We often refer to feeling stressed, nervous or anxious, but it is important to differentiate between normal feelings - dealing with the everyday challenges of work and home life and the inevitable busy periods - and times when these become overwhelming and we start to find it difficult to cope.
Recognising the difference between pressure and stress and identifying key ‘stressors’, can improve wellbeing, helping staff to better enjoy their work and be more effective.
Everyone regularly experiences pressure at work. Accountability, with specific tasks needing to be delivered within a timeframe, together with external scrutiny, all play their part.
Pressure can be a positive, motivating factor, and is often essential for completing tasks - especially ones that need to be done quickly. It can help achieve goals and improve performance. A lack of pressure can lead to apathy, procrastination and decreased efficiency.
However, if that pressure continues and increases, it can become overwhelming, leading to stress.
Stress triggers a natural reaction within our bodies, referred to as the ‘fight, flight and freeze’ response. It is an innate reaction by the autonomic nervous system. The brain signals the release of adrenaline and cortisol. These hormones increase the heart rate making more oxygen available, heightening our senses and equipping us to act quickly and decisively.
Once the perceived ‘threat’ has passed, the body produces hormones that counterbalance the adrenaline and cortisol, bringing us back to a more relaxed state. It is a natural process over which we have little physiological control - in normal situations, stress is not an illness but a state.
Levels of stress increase if we are faced with a challenging situation or when we are significantly outside our comfort zone - job interviews, exams, public speaking. This state is usually short lived, once the interview, the exams or the speech is over, we can relax.
However, if this heightened state remains, the body does not return to normal and the stress can become chronic. This can lead to both physical and mental symptoms of distress – anxiety, irritability, inability to ‘switch off’, a constant sense of dread, depression, increase or loss of appetite - and mental and physical illness can also develop.
It’s important to identify the stressors and ways to reduce their impact. The UK’s Health and Safety Executive’s Management Standards, identify six factors that can be primary stressors. Take steps to deal with them.
Demands - workload, work patterns and working environment
- Check school policies and see what is required. Workload is always going to be high, but if you are not able to deal with it effectively, discuss your concerns with your line manager.
- Balance stressful tasks with easier ones – this provides a natural break, giving your body time to return to a ‘normal’ state.
- Set realistic, achievable targets – chunk tasks to avoid the frustration of being unable to complete everything.
- Work collaboratively and share resources for mutual benefit i.e. lesson planning.
- Focus on what you have achieved each day and not on the tasks that remain uncompleted – and accept that you will never get everything done.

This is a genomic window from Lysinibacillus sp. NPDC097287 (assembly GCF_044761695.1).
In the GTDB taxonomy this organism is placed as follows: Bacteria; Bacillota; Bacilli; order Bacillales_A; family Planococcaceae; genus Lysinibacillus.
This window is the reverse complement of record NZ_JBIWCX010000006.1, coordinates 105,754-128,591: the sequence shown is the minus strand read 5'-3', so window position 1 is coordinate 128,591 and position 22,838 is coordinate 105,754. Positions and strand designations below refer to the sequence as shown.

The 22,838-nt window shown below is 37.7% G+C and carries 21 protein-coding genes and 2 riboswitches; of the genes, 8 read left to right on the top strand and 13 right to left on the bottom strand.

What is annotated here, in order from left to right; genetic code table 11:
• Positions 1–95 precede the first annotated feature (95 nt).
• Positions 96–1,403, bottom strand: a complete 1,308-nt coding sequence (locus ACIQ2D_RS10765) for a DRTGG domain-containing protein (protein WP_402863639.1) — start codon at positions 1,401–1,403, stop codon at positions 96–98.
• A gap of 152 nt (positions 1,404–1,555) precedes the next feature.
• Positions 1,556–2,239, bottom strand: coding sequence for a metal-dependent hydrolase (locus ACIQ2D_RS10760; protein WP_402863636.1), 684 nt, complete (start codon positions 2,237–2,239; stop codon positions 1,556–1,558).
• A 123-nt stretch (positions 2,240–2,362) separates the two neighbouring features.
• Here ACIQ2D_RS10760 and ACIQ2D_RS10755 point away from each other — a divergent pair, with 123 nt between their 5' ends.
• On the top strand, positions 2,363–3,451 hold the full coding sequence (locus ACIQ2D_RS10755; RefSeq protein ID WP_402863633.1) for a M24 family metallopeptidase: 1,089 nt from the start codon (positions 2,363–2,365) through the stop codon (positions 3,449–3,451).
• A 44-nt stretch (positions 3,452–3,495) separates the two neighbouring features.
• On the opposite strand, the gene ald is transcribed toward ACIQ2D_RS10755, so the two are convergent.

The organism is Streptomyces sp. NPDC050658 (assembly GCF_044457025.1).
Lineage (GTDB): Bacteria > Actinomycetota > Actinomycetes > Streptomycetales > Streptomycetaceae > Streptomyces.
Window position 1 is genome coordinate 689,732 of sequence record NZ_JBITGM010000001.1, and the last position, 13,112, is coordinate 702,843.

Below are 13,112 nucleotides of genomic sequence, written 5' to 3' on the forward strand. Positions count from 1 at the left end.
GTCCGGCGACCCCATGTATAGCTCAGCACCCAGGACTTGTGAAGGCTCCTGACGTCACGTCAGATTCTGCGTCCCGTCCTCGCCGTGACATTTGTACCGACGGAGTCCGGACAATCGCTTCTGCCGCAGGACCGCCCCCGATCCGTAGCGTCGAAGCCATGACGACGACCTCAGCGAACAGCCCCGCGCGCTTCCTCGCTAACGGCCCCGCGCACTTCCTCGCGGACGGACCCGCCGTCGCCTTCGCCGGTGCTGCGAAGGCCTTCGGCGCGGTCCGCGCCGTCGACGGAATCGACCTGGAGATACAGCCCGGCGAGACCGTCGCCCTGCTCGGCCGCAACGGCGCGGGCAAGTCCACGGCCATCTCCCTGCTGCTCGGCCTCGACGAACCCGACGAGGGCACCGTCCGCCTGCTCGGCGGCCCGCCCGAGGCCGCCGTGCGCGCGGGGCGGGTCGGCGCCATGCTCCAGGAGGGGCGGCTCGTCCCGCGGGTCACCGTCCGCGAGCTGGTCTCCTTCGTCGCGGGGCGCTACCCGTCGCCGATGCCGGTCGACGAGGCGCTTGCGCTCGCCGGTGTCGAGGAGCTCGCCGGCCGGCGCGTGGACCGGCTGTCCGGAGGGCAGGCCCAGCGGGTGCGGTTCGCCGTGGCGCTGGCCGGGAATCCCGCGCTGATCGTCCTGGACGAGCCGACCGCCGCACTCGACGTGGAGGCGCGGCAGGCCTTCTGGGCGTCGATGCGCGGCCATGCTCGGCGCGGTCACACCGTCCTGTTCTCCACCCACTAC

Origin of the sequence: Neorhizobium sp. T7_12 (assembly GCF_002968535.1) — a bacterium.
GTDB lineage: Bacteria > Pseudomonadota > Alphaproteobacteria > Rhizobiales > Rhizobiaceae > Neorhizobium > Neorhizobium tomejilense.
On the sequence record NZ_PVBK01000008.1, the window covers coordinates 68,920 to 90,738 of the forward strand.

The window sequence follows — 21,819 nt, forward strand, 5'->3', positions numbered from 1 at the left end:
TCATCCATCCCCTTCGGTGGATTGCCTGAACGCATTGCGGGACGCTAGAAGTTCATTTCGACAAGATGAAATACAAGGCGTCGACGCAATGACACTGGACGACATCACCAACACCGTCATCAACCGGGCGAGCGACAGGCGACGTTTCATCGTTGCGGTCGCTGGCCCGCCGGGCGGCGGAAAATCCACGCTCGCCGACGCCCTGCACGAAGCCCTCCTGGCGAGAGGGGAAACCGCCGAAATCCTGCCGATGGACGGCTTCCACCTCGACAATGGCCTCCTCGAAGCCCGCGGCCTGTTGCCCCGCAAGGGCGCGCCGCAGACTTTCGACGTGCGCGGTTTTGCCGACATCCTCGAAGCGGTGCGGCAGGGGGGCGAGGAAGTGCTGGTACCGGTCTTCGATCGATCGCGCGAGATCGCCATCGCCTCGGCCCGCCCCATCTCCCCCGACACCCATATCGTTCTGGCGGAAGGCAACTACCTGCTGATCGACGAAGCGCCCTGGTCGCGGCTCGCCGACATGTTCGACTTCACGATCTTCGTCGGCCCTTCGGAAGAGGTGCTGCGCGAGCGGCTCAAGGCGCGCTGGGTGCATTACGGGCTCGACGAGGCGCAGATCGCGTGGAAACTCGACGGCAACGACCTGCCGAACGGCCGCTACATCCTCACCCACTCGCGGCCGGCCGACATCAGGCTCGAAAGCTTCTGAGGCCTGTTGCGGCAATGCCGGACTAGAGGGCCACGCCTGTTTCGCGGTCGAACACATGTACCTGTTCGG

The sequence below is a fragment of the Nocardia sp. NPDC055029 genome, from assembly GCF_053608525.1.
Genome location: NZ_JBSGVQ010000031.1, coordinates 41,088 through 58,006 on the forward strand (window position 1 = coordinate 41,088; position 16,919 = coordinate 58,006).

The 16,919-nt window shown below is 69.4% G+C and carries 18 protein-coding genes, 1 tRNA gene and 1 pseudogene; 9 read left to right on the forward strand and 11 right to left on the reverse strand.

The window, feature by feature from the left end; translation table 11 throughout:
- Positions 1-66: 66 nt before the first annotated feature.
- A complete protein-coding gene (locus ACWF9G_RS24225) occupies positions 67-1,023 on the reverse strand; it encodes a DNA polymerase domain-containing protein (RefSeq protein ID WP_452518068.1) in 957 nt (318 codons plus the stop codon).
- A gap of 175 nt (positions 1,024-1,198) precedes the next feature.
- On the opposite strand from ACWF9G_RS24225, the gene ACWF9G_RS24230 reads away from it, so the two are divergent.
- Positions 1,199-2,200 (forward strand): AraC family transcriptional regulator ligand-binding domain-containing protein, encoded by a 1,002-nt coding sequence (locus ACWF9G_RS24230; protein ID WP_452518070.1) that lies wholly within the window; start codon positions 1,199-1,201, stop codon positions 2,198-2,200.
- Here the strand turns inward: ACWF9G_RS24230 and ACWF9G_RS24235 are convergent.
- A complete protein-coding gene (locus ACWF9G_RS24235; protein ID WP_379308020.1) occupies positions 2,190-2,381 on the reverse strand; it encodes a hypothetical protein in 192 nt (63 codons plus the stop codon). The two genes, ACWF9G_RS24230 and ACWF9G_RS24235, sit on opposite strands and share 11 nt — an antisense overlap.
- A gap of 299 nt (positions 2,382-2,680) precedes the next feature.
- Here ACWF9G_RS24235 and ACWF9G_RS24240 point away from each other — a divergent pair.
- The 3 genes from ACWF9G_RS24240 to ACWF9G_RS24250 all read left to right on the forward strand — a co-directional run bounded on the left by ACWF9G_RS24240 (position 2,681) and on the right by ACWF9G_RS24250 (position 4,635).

Control – the level of working autonomy
- Make decisions about how you do your job and the hours you work – you do have some choice.
- Decide how to spend break times – switch off for a few minutes and you will be more productive over the day.
- Be assertive about how you want to work and list the benefits for your approach.
- Ask constructive questions about school systems.
- Plan activities outside school to avoid consistently working long hours.
Support – encouragement from leaders and colleagues and access to available resources
- Know where to look for available information and resources – ask if you are unsure.
- Support colleagues and line managers, people are more likely to reciprocate if you have supported them.
- Recognise when you need support and ask for help.
- Practice self-care - change tasks, relax during breaks, drink water and eat to maintain energy levels.
Relationships – accepted workplace practices and behaviours
- Foster positive relationships – be open-minded.
- Identify strained relationships, address them with the individual or individuals concerned or accept the status quo.
- If you are unsure how to proceed with an issue, request support from your line manager or a trusted colleague.
- Reflect honestly and recognise it may be your behaviour that is the cause of an issue. Ask others for perspective and feedback on the situation.
- Ask for training or development on coaching conversations or managing difficult people.
Role - clearly defined expectations If you are concerned about fulfilling your role:
- Ask for clarification from your line manager if the expectations are unclear.
- Create a personal development plan to develop the skills necessary to fulfil your role. The more prepared and able you are, the less likely it is that you will experience workplace stress.
- If there are areas of concern, find information and policies, speak with your line manager and colleagues to understand their expectations.
- Line managers can check team member’s understanding by asking them to explain their role and responsibilities.
Change - how change is managed and communicated.
- Ask to be involved in decisions that affect you.
- Create a schedule for any upcoming change that will involve you.
- Delegate and share work effectively, take responsibility for necessary tasks and pass others to team members.
- As a leader, involve others in discussions, communicate clearly and regularly about upcoming change. Always explain the ‘Why’.
- As a leader, create an action plan and timetable communications to inform and update others.
For further information, support and advice, please contact welbee.international